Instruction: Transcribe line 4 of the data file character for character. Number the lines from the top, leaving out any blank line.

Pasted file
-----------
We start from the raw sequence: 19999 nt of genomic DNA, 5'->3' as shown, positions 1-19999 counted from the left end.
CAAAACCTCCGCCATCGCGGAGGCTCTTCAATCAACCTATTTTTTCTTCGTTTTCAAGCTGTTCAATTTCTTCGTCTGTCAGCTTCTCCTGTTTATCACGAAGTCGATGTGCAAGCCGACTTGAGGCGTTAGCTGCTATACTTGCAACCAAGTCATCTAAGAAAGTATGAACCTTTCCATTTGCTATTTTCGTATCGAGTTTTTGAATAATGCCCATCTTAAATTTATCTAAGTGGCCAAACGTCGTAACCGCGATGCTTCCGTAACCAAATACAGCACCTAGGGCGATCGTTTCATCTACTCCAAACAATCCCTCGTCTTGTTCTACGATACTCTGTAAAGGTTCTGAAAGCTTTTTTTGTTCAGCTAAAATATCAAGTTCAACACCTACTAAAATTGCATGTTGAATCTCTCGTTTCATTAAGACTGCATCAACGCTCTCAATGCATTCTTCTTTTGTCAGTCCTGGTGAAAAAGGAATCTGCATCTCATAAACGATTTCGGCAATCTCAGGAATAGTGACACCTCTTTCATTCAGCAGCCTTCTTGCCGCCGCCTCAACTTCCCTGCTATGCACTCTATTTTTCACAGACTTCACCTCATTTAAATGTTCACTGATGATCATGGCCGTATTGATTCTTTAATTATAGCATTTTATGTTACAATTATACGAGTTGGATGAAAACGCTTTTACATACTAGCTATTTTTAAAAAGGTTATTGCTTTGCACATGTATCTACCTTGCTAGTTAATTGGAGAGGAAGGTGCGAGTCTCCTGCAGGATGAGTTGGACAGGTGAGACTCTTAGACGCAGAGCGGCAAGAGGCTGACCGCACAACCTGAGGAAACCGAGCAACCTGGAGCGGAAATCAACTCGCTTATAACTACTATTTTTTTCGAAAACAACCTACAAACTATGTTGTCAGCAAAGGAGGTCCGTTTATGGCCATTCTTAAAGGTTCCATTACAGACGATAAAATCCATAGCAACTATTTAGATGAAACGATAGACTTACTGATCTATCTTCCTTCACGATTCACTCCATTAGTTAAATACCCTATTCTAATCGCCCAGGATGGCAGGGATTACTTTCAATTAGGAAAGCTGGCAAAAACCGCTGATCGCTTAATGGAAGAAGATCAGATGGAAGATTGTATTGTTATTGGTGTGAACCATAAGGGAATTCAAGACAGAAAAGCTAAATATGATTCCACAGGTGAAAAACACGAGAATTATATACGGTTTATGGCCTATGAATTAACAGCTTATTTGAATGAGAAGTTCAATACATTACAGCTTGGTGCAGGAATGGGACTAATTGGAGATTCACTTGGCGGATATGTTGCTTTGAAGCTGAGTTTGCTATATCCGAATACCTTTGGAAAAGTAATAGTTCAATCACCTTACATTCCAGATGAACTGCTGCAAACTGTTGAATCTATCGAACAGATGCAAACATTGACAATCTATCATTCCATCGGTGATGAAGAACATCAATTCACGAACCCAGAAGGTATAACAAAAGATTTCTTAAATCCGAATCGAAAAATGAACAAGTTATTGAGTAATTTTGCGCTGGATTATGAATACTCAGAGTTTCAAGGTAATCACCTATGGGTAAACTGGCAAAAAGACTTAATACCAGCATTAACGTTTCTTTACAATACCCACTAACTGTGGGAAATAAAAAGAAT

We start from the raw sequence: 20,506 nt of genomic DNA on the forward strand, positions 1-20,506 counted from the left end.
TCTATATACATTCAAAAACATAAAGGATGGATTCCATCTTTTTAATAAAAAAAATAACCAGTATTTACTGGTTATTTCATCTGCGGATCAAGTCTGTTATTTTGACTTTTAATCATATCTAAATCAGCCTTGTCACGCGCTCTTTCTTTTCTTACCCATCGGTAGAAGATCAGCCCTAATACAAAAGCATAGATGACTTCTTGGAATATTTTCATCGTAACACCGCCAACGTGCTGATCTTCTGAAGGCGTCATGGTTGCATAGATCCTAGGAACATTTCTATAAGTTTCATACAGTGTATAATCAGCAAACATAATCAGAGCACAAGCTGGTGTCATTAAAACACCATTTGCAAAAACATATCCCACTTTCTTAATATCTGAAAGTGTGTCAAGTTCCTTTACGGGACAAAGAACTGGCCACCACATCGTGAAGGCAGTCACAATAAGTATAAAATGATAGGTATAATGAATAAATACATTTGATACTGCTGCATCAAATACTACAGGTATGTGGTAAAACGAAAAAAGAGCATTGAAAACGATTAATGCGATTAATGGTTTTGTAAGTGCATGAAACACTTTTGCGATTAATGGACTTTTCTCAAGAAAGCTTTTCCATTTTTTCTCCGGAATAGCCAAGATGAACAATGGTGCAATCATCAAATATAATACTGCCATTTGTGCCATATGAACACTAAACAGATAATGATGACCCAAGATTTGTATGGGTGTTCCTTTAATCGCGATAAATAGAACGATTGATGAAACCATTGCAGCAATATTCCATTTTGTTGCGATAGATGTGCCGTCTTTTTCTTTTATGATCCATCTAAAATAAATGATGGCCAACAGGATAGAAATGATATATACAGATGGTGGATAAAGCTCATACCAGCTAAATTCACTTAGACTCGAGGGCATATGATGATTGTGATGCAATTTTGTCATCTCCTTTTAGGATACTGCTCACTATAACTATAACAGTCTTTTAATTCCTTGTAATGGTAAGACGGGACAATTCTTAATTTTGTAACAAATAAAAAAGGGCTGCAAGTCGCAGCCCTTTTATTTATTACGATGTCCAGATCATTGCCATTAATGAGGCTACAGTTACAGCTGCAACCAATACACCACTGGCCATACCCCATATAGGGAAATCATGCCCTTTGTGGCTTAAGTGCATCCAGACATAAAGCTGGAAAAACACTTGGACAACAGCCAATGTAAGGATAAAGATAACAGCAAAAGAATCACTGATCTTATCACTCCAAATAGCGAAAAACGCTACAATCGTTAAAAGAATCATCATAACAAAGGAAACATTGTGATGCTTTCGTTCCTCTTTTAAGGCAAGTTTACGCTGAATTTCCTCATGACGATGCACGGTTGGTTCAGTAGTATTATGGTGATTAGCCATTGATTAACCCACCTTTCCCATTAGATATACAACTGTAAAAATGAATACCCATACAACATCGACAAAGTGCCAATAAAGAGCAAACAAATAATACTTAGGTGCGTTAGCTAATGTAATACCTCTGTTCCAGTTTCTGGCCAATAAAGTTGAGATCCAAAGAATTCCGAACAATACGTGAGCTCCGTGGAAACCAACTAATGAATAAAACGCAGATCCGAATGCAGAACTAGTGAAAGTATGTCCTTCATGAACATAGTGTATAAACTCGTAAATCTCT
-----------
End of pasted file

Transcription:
TCTATATACATTCAAAAACATAAAGGATGGATTCCATCTTTTTAATAAAAAAAATAACCAGTATTTACTGGTTATTTCATCTGCGGATCAAGTCTGTTATTTTGACTTTTAATCATATCTAAATCAGCCTTGTCACGCGCTCTTTCTTTTCTTACCCATCGGTAGAAGATCAGCCCTAATACAAAAGCATAGATGACTTCTTGGAATATTTTCATCGTAACACCGCCAACGTGCTGATCTTCTGAAGGCGTCATGGTTGCATAGATCCTAGGAACATTTCTATAAGTTTCATACAGTGTATAATCAGCAAACATAATCAGAGCACAAGCTGGTGTCATTAAAACACCATTTGCAAAAACATATCCCACTTTCTTAATATCTGAAAGTGTGTCAAGTTCCTTTACGGGACAAAGAACTGGCCACCACATCGTGAAGGCAGTCACAATAAGTATAAAATGATAGGTATAATGAATAAATACATTTGATACTGCTGCATCAAATACTACAGGTATGTGGTAAAACGAAAAAAGAGCATTGAAAACGATTAATGCGATTAATGGTTTTGTAAGTGCATGAAACACTTTTGCGATTAATGGACTTTTCTCAAGAAAGCTTTTCCATTTTTTCTCCGGAATAGCCAAGATGAACAATGGTGCAATCATCAAATATAATACTGCCATTTGTGCCATATGAACACTAAACAGATAATGATGACCCAAGATTTGTATGGGTGTTCCTTTAATCGCGATAAATAGAACGATTGATGAAACCATTGCAGCAATATTCCATTTTGTTGCGATAGATGTGCCGTCTTTTTCTTTTATGATCCATCTAAAATAAATGATGGCCAACAGGATAGAAATGATATATACAGATGGTGGATAAAGCTCATACCAGCTAAATTCACTTAGACTCGAGGGCATATGATGATTGTGATGCAATTTTGTCATCTCCTTTTAGGATACTGCTCACTATAACTATAACAGTCTTTTAATTCCTTGTAATGGTAAGACGGGACAATTCTTAATTTTGTAACAAATAAAAAAGGGCTGCAAGTCGCAGCCCTTTTATTTATTACGATGTCCAGATCATTGCCATTAATGAGGCTACAGTTACAGCTGCAACCAATACACCACTGGCCATACCCCATATAGGGAAATCATGCCCTTTGTGGCTTAAGTGCATCCAGACATAAAGCTGGAAAAACACTTGGACAACAGCCAATGTAAGGATAAAGATAACAGCAAAAGAATCACTGATCTTATCACTCCAAATAGCGAAAAACGCTACAATCGTTAAAAGAATCATCATAACAAAGGAAACATTGTGATGCTTTCGTTCCTCTTTTAAGGCAAGTTTACGCTGAATTTCCTCATGACGATGCACGGTTGGTTCAGTAGTATTATGGTGATTAGCCATTGATTAACCCACCTTTCCCATTAGATATACAACTGTAAAAATGAATACCCATACAACATCGACAAAGTGCCAATAAAGAGCAAACAAATAATACTTAGGTGCGTTAGCTAATGTAATACCTCTGTTCCAGTTTCTGGCCAATAAAGTTGAGATCCAAAGAATTCCGAACAATACGTGAGCTCCGTGGAAACCAACTAATGAATAAAACGCAGATCCGAATGCAGAACTAGTGAAAGTATGTCCTTCATGAACATAGTGTATAAACTCGTAAATCTCT